I had objected when Mukundan said we should name her Isadora. "Isn’t a traditional name like Narayanan better?"
"Narayanan is my father’s name. We Nairs got the concept of father just three or four generations ago. It was out of that sense of novelty that I said we’d give him my father’s name."
"Our daughter should be like Isadora Duncan — free in spirit."
During the next three days Mukundan talked only of Isadora Duncan. Isadora, who danced as though the movements had an existence apart from her body. She broke the rules to dance in a style that she evolved from Greek statues. Isadora, who cared for no one; who kept changing her lovers, all in the staid early years of the century. Isadora… Isadora. . .
Mukundan was like that. He unleashed words like packs of hounds until he got what he wanted.
This was my first memory of Mukundan after his death. Why did I first remember this incident — Dori’s naming — where he had subdued my will? It is through the selection of memories that we write our personal histories. That moment I decided to perform a sacrifice — I’d destroy all unpleasant memories of Mukundan.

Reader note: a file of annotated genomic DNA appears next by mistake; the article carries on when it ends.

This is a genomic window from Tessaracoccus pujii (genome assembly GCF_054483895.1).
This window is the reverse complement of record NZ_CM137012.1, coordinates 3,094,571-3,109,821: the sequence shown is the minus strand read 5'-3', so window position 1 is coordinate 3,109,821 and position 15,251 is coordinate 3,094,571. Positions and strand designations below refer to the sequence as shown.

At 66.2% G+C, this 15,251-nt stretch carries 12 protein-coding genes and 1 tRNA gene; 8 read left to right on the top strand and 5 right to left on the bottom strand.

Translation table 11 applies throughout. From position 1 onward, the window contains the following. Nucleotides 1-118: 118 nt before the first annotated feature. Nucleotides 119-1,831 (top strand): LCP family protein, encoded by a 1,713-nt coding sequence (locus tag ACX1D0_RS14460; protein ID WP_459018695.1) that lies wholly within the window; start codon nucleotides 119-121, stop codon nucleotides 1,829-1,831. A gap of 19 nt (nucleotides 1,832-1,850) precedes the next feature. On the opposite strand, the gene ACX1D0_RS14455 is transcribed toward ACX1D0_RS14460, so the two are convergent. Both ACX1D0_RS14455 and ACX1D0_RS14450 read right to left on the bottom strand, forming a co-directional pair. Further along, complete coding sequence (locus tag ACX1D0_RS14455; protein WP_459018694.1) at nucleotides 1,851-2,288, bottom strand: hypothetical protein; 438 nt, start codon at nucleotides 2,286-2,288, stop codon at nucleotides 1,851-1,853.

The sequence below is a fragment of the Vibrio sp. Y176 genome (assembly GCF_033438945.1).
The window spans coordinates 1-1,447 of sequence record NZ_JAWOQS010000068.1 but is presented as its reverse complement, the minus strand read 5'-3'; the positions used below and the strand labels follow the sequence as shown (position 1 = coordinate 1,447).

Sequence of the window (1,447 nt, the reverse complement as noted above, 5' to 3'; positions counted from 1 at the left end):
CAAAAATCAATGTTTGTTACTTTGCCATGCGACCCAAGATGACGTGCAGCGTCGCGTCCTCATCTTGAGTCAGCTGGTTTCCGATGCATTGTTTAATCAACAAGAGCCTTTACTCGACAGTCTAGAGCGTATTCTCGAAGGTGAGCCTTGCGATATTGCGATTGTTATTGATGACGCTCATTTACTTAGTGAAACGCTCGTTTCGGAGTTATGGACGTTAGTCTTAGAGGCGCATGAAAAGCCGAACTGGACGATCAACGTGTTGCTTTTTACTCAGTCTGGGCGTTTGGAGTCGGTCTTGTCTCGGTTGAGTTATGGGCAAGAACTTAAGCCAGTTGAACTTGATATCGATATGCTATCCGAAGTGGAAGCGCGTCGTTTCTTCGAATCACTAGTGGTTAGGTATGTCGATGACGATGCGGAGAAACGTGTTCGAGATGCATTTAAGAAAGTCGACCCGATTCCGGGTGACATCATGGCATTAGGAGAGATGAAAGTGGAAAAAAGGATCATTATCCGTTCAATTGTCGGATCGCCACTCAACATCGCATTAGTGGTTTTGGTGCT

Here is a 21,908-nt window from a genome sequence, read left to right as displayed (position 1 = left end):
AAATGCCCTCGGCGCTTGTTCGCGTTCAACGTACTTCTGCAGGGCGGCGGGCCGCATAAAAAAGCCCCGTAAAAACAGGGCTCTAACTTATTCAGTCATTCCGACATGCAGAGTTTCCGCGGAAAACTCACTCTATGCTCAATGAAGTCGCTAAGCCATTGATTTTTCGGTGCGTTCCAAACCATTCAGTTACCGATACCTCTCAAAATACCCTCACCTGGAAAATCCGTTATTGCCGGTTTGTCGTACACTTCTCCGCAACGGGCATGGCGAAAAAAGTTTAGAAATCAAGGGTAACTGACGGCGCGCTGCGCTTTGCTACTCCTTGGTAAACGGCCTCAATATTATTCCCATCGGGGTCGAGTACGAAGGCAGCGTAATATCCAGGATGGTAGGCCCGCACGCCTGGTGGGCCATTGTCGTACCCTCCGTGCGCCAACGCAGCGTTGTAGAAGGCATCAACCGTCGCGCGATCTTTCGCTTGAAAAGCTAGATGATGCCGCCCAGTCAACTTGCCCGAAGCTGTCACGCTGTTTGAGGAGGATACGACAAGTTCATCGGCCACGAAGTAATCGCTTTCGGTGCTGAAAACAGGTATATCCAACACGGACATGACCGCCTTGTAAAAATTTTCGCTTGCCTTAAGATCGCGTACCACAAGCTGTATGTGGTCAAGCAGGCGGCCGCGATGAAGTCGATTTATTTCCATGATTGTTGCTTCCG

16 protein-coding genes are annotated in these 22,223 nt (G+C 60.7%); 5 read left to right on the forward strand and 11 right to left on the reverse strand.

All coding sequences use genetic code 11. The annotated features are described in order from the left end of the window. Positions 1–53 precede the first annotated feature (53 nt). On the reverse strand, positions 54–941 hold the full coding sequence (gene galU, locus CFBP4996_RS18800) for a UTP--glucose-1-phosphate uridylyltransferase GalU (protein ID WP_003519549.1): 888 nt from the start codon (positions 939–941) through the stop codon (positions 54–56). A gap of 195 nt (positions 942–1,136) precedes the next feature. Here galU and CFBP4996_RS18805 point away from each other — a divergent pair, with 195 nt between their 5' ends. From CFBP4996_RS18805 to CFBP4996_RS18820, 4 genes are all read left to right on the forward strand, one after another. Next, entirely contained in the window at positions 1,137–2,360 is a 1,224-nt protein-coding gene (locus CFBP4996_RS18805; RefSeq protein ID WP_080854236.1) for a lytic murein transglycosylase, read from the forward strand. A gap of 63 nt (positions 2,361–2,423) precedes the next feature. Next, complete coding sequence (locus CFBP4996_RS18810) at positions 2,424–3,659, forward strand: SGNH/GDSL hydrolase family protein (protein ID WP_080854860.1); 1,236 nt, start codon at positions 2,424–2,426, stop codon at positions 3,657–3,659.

My most treasured memory of Mukundan is of a magical May day, two or three years ago. The chill had not quite left the air when I succumbed to chickenpox. As tiny pustules like a boy’s nipples began to spread over my body, the fever began. When May ended its magic and came out in awesome heat, the fever became severe. During the two weeks of my illness Mukundan was constantly at my bedside. He left the house only once, at the start of the fever. He said: "I am going in search of a tree for you." He always called me Kutty, little one.
He returned after some time, his face sunburned. He said, "There are no trees in this place where we live. There are only electric poles in Vasant Kunj. I drove around quite a distance in search of a neem tree."
"You should bathe in water in which neem leaves have been boiled when you have chickenpox."
During the days that followed Mukundan stayed at home. I felt Narayanan’s jealousy as Mukundan sat beside me almost all the time in our room darkened with thick curtains. As the pustules began to dry Mukundan held my hands to prevent me from scratching them. He himself bathed me in water boiled with neem leaves. He would look at my nude body covered with brownish yellow and black boils and scabs, laugh and say: "Leopard!"